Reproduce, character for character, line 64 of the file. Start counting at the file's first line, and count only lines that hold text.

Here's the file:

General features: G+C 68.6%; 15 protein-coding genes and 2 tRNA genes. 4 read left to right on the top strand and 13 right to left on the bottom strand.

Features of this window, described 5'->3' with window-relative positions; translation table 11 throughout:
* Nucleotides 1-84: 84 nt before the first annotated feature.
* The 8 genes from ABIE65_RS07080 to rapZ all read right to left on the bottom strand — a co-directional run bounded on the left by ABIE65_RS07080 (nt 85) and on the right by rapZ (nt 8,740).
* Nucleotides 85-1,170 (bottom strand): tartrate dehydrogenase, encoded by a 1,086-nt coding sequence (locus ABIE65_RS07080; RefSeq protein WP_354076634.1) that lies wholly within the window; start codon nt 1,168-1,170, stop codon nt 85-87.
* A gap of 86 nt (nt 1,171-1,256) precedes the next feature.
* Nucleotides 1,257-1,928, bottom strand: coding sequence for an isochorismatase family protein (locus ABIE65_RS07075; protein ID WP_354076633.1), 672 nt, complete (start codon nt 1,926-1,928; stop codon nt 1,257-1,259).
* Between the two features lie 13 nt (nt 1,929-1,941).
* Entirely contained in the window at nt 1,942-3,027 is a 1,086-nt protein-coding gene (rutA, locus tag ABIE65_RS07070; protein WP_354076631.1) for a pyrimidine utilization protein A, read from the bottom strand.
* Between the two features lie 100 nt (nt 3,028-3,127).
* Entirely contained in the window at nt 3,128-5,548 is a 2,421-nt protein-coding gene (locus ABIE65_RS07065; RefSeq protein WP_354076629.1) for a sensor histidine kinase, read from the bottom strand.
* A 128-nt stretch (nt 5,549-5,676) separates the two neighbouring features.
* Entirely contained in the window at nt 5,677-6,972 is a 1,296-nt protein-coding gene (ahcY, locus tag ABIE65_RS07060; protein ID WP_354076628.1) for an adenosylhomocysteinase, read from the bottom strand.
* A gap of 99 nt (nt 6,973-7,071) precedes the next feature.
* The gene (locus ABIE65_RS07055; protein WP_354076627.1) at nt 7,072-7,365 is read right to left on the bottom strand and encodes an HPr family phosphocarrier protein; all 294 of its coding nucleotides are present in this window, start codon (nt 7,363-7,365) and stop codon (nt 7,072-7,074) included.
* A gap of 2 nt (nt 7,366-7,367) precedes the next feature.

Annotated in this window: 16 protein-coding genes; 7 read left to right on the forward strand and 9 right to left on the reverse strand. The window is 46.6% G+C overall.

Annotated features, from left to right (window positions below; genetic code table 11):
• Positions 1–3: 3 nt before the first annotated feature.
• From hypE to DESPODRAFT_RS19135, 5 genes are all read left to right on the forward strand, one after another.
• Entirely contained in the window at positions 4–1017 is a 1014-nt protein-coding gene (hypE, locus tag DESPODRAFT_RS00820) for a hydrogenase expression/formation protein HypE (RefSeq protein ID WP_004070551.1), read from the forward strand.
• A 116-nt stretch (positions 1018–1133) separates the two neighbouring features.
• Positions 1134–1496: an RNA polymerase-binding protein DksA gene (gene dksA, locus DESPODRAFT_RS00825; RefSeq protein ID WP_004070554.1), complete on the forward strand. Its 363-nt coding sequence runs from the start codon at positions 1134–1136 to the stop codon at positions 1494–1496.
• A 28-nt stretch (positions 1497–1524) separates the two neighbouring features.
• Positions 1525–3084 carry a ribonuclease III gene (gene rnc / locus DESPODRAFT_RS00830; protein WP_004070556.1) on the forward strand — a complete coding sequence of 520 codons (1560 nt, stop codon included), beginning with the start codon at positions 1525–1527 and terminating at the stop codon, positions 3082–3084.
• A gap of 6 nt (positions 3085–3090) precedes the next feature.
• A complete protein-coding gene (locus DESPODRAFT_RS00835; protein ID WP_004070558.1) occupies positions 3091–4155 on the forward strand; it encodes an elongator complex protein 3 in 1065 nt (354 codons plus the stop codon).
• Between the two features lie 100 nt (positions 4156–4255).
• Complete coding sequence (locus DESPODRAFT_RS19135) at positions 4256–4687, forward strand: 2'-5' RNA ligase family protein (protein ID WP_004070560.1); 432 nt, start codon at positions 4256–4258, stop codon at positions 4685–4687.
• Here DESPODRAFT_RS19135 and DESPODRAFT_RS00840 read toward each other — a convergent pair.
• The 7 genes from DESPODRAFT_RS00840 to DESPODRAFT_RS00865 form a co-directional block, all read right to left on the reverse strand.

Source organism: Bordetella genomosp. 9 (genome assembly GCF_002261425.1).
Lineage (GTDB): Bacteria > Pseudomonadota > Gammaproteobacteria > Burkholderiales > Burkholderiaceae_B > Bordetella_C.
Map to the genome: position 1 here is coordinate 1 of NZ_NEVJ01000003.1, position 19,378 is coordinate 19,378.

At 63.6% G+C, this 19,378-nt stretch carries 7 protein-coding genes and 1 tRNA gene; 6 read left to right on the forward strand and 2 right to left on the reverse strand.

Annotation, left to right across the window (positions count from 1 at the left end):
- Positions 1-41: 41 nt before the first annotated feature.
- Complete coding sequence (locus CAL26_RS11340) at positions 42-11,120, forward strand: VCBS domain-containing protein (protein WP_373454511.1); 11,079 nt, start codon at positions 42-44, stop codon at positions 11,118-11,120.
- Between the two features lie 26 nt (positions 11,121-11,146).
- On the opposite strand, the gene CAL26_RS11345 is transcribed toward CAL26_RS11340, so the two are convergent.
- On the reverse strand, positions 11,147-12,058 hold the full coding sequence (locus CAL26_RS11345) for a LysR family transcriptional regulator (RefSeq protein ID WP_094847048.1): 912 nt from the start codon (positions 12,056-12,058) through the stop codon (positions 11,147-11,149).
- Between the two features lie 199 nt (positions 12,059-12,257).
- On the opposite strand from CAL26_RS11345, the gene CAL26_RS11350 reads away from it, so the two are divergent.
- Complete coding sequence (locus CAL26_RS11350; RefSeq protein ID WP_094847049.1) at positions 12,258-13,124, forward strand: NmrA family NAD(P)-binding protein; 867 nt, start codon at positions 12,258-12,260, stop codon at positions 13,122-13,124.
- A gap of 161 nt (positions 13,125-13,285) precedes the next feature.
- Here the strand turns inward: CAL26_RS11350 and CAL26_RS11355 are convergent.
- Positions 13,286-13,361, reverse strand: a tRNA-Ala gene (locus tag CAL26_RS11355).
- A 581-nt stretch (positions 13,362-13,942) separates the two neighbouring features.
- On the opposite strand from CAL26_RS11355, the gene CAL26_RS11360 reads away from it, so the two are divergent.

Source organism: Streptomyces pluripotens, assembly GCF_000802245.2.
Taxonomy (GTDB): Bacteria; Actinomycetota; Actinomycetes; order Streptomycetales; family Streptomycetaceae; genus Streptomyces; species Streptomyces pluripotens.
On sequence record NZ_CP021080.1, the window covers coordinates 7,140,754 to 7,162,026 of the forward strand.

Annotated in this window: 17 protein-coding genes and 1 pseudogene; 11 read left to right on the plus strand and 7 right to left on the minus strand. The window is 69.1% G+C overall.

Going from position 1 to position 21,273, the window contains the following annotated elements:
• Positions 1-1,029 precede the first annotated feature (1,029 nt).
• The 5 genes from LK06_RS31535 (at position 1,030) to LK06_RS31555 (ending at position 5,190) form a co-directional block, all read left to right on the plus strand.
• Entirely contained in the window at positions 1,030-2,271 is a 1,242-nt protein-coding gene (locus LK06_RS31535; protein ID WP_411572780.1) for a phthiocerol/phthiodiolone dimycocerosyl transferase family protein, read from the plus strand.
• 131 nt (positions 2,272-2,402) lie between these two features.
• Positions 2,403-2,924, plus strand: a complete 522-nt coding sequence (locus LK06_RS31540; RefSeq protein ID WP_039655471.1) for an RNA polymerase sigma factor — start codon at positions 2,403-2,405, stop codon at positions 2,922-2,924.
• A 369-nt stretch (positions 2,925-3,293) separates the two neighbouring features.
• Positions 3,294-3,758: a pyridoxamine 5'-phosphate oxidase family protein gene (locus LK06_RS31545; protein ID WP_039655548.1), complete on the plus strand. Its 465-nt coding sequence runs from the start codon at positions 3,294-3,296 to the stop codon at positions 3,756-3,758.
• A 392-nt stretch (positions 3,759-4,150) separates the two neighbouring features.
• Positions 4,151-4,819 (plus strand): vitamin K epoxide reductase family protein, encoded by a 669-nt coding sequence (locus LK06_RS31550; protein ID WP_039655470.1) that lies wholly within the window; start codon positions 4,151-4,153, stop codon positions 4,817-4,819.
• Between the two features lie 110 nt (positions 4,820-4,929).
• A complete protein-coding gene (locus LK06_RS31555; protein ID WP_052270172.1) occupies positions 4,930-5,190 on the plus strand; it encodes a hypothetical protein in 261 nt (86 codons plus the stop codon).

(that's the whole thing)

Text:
• Between the two features lie 110 nt (positions 4,820-4,929).